Three Questions About Medical Malpractice
Question 1 – What is medical malpractice?
The definition of medical malpractice actually changes from state to state. In New Jersey, when a health care professional or institution violates the standard of care which causes injury to the patient it is considered medical negligence. Standard care is considered acceptable practices used in all medical procedures in the state. In order to prove that you sustained an injury due to negligence, you need to prove that your doctor or the hospital was the direct cause of your injury.
Question 2 – What the major factors are taken into consideration for a malpractice case?
There are many factors that go into a case. But generally, these are three major factors to establish proof:
- The doctor failed to diagnose or misdiagnosed a condition – This means the doctor had missed a previous diagnosis which, if caught earlier, it would have changed the outcome. For instance, you visit the doctor after having powerful migraines. He believes the cause is just a simple migraine. A month later, it is discovered that you have a brain tumor and, if caught earlier, it could have been treated.
- The doctor failed to follow the proper medical treatment – If your doctor decided not to treat you in an accepted method that other medical professionals use or he uses the correct procedure but is incompetent, then you have a claim.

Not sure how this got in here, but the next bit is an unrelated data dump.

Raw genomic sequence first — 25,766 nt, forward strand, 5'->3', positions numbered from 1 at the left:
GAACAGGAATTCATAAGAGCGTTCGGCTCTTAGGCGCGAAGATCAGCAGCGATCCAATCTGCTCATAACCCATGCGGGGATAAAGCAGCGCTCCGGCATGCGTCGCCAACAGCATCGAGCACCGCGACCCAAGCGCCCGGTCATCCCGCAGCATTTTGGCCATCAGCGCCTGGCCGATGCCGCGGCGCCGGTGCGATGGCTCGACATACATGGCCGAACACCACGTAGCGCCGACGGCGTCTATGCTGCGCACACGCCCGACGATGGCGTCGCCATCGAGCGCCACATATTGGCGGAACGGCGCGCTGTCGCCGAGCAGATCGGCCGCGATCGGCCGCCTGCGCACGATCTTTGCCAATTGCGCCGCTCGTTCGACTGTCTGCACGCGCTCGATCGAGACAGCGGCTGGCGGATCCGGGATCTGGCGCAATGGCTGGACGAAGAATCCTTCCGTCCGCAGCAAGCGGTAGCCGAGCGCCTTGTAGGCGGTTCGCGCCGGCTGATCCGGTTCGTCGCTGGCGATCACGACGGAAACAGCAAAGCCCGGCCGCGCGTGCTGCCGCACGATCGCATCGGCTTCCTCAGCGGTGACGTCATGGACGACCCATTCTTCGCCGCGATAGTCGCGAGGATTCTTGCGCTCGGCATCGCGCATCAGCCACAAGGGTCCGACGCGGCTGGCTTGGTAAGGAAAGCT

- The doctor failed to warn the patient of any known risks to a procedure or a medication – Let’s say you’re having elective surgery. Before you go under, you should receive some instructions from the doctor about what will happen while you are under, what could happen after the surgery and the risks involved in going through the surgery. However, your doctor failed to tell you anything about your surgery. If something happens to you during or after the surgery, you have a case.
Question 3 – How long will my case take?
There is no quick fix when it comes to any case, including medical malpractice. It could be settled in a matter of months. Or, if you go to trial, medical malpractice cases could last for years. The thing to remember when pursuing a case is that you must have proof that medical malpractice took place and was the cause of your or your loved one’s injury.
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